The sheriff sets fire to the McSween house. Kid/Bonney takes over, divides the surviving Regulators into two groups in an attempt to escape. McSween and several of the Regulators are killed but Kid escapes. With the Regulators diminished in number, and McSween and Brewer dead, the Dolan faction declares victory and the Lincoln County War is over.

September 1878 - President Rutherford B. Hayes appoints former Union Army General Lew Wallace as governor of New Mexico Territory.

March 1879 - Gov. Wallace receives the first of several letters from Bonney, still known as "Kid Antrim," requesting clemency. The letters are said to be in neat penmanship, and articulate, considering the Kid's minimal schooling.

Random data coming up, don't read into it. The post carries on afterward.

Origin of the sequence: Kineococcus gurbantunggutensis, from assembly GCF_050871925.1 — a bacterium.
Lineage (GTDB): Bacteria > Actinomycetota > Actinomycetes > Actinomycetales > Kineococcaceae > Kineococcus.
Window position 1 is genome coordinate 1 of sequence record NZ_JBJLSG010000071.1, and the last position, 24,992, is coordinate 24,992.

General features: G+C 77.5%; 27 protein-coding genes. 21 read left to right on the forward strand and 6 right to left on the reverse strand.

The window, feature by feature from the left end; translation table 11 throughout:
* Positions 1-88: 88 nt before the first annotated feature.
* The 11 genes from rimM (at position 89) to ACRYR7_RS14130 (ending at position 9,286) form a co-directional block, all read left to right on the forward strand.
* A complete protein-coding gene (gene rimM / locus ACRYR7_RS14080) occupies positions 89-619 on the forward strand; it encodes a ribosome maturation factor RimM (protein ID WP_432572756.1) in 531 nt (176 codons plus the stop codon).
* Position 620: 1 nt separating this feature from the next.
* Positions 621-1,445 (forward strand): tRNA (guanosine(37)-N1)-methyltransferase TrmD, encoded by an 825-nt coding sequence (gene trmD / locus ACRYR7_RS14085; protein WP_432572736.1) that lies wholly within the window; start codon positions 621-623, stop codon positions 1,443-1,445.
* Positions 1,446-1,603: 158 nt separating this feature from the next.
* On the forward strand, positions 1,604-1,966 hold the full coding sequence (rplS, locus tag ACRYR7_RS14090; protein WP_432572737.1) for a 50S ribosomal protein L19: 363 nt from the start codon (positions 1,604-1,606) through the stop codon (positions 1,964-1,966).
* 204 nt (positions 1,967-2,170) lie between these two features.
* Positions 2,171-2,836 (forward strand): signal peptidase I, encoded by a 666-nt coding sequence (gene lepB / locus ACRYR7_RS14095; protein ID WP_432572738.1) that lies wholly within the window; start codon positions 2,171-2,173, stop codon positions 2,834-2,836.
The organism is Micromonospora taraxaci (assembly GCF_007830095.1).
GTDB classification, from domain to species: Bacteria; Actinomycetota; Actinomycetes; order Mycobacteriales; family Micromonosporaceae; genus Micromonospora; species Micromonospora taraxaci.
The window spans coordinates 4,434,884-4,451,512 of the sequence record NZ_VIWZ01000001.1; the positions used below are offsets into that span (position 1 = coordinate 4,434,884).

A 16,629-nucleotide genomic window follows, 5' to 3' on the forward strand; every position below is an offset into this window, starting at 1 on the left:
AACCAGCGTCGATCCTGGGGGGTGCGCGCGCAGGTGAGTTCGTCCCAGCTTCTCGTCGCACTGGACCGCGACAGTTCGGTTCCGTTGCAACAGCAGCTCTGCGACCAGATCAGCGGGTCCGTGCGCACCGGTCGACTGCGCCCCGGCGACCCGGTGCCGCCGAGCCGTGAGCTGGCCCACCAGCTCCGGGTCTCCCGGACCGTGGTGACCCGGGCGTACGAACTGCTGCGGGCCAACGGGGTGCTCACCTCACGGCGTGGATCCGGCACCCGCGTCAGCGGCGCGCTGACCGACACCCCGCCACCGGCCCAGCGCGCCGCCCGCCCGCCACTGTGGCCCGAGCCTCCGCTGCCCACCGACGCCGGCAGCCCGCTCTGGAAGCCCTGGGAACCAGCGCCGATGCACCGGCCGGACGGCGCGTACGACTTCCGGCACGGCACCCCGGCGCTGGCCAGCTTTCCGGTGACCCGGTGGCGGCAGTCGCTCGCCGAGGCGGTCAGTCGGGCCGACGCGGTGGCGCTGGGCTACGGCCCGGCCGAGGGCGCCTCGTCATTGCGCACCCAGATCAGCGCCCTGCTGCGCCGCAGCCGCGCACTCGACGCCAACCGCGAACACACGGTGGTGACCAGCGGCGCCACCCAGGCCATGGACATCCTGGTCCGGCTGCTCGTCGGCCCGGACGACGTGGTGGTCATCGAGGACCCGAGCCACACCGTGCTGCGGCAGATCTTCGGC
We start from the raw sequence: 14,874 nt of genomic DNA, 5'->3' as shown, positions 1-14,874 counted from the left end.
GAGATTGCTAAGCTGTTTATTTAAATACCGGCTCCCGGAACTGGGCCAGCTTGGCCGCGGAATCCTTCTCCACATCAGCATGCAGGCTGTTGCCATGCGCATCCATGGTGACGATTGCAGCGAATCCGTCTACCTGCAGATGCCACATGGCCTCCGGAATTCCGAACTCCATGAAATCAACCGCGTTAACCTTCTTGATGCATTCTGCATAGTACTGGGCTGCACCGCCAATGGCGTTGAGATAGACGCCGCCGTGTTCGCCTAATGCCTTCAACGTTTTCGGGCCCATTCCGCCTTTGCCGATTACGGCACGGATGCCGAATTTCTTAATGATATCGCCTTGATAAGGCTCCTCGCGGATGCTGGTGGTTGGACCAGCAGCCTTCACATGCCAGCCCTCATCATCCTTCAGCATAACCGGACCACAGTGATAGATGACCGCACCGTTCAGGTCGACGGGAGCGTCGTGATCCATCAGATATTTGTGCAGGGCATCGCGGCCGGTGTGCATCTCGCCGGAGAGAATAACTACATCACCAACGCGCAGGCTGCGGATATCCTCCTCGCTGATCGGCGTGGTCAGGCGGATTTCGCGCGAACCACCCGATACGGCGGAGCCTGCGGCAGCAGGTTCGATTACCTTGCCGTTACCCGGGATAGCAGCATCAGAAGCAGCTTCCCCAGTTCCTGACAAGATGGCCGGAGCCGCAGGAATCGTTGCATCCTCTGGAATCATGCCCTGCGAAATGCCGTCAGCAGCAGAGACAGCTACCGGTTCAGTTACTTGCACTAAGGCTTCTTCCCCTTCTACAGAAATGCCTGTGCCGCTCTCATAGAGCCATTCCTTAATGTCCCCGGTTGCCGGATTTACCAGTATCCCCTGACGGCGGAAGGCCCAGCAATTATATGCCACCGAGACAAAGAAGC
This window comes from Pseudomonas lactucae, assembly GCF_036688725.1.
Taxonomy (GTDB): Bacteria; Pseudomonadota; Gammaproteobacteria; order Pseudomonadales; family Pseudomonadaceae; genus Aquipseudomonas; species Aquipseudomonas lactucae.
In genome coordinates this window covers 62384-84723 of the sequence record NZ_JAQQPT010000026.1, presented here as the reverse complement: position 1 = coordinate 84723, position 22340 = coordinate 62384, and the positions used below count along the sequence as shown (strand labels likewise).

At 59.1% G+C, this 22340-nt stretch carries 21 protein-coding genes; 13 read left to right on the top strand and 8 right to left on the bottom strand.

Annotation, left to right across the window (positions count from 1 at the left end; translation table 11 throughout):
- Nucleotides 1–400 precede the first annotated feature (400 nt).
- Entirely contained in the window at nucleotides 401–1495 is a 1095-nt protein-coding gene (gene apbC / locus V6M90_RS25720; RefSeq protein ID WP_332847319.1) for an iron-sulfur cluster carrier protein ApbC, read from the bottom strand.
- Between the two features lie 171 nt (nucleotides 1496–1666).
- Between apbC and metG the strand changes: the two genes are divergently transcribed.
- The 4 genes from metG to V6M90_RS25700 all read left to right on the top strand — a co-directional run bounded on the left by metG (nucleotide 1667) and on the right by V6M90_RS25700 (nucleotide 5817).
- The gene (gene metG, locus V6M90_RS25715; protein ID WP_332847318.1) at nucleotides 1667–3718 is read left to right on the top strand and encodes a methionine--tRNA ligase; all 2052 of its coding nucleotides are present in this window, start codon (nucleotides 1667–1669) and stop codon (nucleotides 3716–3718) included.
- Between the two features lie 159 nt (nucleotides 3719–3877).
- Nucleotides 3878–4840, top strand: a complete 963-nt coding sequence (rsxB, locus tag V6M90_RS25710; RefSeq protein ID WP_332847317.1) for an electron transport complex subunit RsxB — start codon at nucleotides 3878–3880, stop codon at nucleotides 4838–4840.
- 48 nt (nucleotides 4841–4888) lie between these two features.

Gov. Wallace replies to Kid's letters telling him when to appear in court, assuring him that "I have the authority to exempt you from prosecution if you will testify to what you know."

April 1879 - Kid Antrim appears before the court and testifies. Numerous indictments are handed down but none come to trial. Members of the Dolan faction are all acquitted. The U.S. attorney wants to put Kid on trial for the murder of Sheriff Brady.

With the courts clearly under influence of the Dolan faction, and Gov. Wallace either not having the authority, or unwilling, to grant the Kid clemency, Kid sees his only alternative as fleeing. Kid leaves town, resorting once again to the only profession he knows, small-time cattle rustling. He wrote additional letters, but by this time, the newspapers had built him up into something he wasn't.

In summer of 1879 the Kid ostensibly dined with legendary Missouri outlaw Jesse James in Las Vegas, New Mexico. But any story that he rode with the James gang is pure fiction - it didn't happen.

Next week: More gunplay, capture, escape, and death.

- John Waelti of Monroe can be reached at His column appears Fridays in The Monroe Times.